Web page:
The Witch House in Salem, before they learned how to properly monetize it.
Naturally, Lovecraft was drawn to the Witch City for inspiration, changing the name of Salem to Arkham for his fictional purposes. If your averse to long lines and clueless revelers you may want to wait for a moody, overcast day November to have your own “Dreams in the Witch House.” The historic Crowninshield House was a setting for the gooey and grim “The Thing on the Doorstep.” The Crowninshield is located in an enclave of historic buildings off of Essex Street near the Salem Common. While rich in atmosphere, you can just as easily wander around the Federalist neighborhoods centered around Chestnut St. to soak up some mysterious vibes of long-gone days. The brick sidewalks here are often quite narrow and first-floor windows are sometimes at shoulder level, giving the nocturnal stroller an even chance at catching a glimpse of once aristocratic families fallen on hard times—a favorite jumping-off point for Lovecraft stories.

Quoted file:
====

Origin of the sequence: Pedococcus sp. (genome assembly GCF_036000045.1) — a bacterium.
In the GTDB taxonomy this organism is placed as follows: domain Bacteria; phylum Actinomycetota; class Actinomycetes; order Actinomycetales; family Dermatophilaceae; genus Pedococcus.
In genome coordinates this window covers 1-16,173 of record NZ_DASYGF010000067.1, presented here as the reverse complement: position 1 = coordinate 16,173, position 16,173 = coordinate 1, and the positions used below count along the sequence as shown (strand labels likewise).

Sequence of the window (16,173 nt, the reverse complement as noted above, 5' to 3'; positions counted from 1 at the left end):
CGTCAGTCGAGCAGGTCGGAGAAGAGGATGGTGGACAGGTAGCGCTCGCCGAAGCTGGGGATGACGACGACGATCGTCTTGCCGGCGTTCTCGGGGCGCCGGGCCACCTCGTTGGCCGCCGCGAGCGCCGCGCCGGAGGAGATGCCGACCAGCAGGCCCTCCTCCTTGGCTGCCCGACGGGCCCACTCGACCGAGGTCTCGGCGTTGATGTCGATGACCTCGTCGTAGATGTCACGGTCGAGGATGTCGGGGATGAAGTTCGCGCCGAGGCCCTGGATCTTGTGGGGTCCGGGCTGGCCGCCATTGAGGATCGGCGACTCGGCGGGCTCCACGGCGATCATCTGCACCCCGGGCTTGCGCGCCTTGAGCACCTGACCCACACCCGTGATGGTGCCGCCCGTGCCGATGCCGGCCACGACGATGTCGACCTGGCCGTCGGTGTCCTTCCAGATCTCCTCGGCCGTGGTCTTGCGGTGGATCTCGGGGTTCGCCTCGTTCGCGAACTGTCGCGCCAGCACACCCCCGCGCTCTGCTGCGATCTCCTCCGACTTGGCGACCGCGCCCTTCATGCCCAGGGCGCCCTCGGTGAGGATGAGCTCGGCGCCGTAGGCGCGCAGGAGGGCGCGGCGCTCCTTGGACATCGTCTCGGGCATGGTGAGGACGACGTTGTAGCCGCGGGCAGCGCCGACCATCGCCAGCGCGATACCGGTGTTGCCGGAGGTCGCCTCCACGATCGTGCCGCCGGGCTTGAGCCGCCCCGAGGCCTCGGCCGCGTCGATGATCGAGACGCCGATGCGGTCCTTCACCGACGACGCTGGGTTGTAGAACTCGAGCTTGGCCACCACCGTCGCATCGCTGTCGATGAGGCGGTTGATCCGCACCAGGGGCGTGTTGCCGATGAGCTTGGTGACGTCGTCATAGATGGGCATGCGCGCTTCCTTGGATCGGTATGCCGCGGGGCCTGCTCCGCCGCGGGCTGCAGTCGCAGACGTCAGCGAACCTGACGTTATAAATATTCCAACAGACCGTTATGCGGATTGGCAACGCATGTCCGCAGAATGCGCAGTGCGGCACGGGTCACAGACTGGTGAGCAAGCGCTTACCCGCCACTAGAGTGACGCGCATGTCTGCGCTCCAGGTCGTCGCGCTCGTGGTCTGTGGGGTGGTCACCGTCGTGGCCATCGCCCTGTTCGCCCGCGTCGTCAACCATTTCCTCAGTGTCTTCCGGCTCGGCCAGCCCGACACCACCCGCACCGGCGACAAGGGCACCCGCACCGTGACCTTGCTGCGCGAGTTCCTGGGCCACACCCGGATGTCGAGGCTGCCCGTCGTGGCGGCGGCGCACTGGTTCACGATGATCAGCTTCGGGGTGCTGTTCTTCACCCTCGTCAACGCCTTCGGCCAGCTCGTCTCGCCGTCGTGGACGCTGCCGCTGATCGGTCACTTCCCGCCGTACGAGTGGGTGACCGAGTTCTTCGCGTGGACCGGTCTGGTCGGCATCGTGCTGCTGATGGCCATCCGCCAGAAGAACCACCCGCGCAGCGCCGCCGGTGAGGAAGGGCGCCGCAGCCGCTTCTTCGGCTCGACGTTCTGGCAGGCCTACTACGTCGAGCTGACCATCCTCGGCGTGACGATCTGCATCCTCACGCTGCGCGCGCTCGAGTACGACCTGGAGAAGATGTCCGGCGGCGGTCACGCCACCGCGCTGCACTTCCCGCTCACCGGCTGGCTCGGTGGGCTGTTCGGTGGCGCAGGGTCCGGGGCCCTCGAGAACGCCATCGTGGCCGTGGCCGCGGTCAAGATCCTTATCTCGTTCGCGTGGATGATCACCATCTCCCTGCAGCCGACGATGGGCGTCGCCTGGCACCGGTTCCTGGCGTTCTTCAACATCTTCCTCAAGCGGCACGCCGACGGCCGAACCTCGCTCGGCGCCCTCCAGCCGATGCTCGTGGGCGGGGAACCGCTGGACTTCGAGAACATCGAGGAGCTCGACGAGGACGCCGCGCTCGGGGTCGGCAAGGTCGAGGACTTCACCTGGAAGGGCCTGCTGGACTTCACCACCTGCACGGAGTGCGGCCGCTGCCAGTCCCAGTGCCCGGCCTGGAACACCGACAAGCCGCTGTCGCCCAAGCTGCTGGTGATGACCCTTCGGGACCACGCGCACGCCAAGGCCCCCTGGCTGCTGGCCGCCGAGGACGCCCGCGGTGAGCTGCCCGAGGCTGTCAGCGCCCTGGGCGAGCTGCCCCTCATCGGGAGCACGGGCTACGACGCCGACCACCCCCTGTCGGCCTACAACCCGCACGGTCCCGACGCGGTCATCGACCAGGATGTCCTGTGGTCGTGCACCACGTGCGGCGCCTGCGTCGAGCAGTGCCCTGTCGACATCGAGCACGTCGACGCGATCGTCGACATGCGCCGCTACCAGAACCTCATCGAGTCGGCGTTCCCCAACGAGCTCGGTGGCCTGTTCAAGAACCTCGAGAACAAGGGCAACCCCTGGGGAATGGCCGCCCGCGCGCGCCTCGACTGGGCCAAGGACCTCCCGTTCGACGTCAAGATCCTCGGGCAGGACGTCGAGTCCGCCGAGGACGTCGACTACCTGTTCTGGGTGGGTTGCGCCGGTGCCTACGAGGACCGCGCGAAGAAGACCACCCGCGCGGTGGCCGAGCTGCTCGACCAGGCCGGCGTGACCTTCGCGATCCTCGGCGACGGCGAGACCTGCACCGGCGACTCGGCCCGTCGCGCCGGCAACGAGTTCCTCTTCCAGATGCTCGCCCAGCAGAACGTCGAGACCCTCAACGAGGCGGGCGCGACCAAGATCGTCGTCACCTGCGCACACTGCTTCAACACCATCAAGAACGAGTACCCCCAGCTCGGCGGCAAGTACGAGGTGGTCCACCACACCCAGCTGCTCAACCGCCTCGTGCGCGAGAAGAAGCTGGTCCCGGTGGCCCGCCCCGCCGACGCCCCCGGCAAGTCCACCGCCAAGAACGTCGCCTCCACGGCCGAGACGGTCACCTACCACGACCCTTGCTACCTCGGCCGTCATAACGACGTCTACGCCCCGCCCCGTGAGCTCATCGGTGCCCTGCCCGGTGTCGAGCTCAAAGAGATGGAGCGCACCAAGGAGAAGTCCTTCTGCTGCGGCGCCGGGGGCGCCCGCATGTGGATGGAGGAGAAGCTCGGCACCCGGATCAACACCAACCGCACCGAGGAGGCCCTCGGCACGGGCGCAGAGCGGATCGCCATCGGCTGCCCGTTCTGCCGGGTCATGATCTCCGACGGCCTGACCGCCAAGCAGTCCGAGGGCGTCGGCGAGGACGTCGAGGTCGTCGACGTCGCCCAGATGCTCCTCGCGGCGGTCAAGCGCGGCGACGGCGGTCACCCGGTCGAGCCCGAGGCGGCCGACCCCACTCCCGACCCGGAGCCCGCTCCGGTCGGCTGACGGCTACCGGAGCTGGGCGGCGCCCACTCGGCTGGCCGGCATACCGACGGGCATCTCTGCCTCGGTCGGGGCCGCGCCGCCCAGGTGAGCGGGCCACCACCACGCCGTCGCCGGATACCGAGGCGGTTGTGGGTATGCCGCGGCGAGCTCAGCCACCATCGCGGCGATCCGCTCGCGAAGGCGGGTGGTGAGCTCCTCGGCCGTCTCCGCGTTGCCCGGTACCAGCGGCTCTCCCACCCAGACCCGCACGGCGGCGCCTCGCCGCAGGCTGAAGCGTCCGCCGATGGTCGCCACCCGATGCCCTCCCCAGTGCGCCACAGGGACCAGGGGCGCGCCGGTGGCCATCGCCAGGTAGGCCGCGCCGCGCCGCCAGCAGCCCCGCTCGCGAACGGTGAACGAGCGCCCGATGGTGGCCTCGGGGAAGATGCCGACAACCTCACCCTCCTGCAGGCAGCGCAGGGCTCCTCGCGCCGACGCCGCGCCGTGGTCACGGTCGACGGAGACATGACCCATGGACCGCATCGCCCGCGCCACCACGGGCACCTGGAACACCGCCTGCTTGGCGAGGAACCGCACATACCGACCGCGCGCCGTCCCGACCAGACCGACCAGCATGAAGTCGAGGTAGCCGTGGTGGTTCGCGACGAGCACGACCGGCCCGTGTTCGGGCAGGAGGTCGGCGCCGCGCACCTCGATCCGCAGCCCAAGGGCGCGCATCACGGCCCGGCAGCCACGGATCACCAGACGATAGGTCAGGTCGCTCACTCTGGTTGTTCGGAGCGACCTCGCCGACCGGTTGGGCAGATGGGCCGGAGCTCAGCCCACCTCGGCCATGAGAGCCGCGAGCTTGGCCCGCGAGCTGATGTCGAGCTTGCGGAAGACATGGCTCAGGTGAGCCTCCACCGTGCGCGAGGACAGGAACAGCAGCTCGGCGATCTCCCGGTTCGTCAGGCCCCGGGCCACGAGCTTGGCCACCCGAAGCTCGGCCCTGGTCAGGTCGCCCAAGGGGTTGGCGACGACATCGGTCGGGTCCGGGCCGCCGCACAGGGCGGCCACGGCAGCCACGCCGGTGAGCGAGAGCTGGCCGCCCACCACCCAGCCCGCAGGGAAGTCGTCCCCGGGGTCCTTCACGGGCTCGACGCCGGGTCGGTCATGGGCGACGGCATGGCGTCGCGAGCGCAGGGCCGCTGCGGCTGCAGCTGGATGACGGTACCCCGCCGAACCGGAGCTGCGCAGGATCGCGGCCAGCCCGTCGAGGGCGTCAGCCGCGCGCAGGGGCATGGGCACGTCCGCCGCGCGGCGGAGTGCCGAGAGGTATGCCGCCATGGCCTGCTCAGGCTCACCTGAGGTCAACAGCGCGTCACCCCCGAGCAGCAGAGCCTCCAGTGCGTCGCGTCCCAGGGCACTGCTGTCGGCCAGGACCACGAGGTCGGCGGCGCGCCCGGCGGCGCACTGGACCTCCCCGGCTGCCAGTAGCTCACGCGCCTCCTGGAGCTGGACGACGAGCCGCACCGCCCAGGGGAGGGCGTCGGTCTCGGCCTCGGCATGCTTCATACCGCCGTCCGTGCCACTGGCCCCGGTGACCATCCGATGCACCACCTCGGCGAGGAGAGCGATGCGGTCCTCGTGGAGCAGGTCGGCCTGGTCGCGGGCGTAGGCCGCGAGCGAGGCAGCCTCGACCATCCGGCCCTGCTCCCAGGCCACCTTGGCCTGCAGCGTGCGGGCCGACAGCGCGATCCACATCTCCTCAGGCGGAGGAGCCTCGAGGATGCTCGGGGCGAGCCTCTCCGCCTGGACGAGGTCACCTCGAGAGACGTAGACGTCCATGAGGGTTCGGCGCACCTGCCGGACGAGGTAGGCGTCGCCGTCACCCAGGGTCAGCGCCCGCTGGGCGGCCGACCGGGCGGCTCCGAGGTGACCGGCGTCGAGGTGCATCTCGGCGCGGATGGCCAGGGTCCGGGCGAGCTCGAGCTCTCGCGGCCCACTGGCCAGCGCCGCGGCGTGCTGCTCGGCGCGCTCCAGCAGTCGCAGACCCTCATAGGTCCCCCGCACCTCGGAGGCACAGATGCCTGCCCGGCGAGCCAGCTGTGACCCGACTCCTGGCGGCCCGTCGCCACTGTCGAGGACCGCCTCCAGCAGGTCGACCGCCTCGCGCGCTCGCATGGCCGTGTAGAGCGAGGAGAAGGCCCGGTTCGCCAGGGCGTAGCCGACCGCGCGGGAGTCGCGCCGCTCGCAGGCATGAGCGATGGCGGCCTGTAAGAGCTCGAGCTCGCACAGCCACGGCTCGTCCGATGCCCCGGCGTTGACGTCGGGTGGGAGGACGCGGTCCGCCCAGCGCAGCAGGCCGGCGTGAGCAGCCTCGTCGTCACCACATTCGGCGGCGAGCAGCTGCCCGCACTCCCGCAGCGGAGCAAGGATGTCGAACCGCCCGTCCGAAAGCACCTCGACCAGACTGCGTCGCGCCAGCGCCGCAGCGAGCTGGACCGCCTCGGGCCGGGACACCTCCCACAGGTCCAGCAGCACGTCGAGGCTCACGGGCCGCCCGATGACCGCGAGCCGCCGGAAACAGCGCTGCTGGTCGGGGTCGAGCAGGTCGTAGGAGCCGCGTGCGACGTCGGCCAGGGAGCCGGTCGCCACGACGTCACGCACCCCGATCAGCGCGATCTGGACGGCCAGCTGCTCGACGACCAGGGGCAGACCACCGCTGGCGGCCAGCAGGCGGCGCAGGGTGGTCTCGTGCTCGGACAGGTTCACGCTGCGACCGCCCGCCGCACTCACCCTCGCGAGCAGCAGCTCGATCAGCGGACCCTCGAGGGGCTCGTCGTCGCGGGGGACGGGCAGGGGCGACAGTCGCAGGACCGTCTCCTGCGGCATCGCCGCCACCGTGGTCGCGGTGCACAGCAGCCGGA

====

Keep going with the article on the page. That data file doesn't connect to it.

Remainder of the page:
Cthulhu Origin Story: From the Deepest Darkest Cosmos to 7 Thomas Street
H.P. was himself to the Victorian manor born in 1890. Though his family lineage could be traced back almost to the Mayflower, by the time Howard Philips came around the clan’s star was pretty faded. Both of Lovecraft’s parents spent time in the psychiatric wards at Butler Hospital on the outskirts. Their son was not the most hale and hearty of children, but he did find intellectual nourishment in his grandfather’s attic library at the family manse at 454 Angell Street. The boy was also beset with fantastical nightmares of huge demoniacal beasts and far-off galaxies.
The Fleur-de-lys Studios, part of the Providence Arts Association.